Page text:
- How do we create such a thinking environments in our local contexts?
- How do we create a safe place for such volatile conversations to advance Kingdom relevance and impact in our communities without creating greater alienation?
- How do we overcome the political and ideological divides within the Church itself, especially where we have largely disconnected from any dissenting voices, shunned the questioners, and locked ourselves into narrowly-focused homogenous groups?
I hope, now, given what I have left to say, that no one will think I thought the conference in any way a failure. I do, however, think there is considerable opportunity for expansion and impact.
What I did not see at the conference was diversity. The representation among attendees that I could casually identify was predominantly Protestant (Methodist / Wesleyan, Baptist, Presbyterian, and Episcopal, in particular). I specifically did not see representation of the Roman Catholic or Orthodox traditions, though they may have been present. Even so, if they were in attendance, they must surely have been in such distinct minority to elude the casual eye. Given the title of the conference was “Re-Imagining Faith: For America & the World,” and the theme of inclusivity was very strong throughout, invited speakers could have intentionally included Muslim, Hindu, Buddhist, Jewish, or adherents of other faith traditions to enhance the interfaith theme.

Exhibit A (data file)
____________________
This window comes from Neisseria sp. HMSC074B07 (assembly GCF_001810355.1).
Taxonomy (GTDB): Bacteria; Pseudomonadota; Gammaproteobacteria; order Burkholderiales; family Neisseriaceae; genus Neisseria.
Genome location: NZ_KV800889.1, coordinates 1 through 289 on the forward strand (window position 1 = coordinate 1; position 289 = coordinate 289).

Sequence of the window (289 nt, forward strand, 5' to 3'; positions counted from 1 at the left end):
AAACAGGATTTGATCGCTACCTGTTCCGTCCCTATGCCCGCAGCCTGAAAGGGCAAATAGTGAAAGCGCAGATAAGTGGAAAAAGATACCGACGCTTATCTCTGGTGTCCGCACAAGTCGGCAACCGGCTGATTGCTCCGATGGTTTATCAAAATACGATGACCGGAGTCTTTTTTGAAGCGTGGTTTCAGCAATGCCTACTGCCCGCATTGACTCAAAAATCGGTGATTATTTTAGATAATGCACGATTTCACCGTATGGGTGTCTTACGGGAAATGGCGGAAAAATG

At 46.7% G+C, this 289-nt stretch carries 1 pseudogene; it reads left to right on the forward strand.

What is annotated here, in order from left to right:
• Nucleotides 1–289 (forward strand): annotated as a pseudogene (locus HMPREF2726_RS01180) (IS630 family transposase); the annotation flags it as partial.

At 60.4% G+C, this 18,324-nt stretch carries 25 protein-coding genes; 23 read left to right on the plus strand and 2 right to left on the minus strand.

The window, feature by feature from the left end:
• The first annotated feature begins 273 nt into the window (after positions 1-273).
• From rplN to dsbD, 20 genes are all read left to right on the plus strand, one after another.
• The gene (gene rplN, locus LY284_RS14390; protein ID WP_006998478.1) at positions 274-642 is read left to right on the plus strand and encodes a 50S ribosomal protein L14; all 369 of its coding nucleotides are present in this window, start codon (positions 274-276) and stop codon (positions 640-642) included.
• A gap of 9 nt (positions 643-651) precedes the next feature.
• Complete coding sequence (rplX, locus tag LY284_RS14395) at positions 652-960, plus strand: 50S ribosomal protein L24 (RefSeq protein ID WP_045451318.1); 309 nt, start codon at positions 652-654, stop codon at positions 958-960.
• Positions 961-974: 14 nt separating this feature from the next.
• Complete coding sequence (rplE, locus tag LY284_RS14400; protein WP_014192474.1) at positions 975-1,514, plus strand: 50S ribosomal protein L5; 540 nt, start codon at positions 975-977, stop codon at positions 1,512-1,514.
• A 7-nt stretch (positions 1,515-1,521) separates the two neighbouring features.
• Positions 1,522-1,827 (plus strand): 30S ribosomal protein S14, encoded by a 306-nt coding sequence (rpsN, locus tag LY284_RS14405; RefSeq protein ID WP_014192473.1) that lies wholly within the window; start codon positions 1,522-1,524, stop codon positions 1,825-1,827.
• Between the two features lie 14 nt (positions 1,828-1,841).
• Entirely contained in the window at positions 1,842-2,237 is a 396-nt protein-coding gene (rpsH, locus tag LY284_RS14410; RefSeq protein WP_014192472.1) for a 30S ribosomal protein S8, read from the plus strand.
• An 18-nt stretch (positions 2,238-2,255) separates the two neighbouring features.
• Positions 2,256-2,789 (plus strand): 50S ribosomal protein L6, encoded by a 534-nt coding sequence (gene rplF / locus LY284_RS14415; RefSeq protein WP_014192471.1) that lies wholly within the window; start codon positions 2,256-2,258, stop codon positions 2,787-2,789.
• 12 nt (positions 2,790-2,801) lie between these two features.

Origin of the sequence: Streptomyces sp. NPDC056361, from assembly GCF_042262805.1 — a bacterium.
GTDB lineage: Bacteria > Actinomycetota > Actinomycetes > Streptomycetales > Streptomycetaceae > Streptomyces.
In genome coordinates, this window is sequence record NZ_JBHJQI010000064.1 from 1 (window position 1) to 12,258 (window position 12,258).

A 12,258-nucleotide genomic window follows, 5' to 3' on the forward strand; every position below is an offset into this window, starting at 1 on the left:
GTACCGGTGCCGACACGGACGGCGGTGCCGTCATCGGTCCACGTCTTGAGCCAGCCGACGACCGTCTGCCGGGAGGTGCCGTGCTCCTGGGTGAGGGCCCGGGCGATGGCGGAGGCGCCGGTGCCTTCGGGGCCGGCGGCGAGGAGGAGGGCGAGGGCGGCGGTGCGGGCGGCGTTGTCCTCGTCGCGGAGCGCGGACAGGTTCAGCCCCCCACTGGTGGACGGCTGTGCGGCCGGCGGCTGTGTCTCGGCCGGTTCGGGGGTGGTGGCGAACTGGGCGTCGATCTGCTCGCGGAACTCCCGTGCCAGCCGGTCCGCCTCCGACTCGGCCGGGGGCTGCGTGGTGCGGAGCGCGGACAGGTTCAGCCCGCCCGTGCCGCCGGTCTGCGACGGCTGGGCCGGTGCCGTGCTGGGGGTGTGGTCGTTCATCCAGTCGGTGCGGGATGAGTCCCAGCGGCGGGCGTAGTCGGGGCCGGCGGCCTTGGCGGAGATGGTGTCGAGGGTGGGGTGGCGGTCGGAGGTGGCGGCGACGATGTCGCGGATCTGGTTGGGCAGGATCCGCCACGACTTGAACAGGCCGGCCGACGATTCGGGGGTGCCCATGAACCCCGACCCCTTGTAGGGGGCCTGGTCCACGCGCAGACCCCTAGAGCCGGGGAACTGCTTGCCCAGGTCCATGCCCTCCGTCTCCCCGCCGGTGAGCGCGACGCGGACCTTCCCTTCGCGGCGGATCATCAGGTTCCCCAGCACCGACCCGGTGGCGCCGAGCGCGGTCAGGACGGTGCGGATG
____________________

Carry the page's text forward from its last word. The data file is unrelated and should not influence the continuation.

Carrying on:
I also did not see appropriate representation outside middle class whites. As far as I could tell, there was only one African-American (an immigrant from Cameroon, I believe) attendee. There may have been others but their attendance was by no means apparent in simply scanning the crowd during the plenary sessions. The only strong connection to the indigenous black Church in the U.S. was the choir from the First African Baptist Church of Lexington which performed beautifully before and after Walter Brueggemann’s keynote address on Thursday evening. The Asian-American and Hispanic representation at the event was also of such distinct minority as to be, for the most part, lost in the sea of white faces. Leaders of predominantly minority churches must be given their voice at every opportunity, especially considering that, collectively, minorities are now in the majority but are still underrepresented in the halls of the “ruling powers and principalities” (governance, finance, academia, etc.) both domestically and internationally.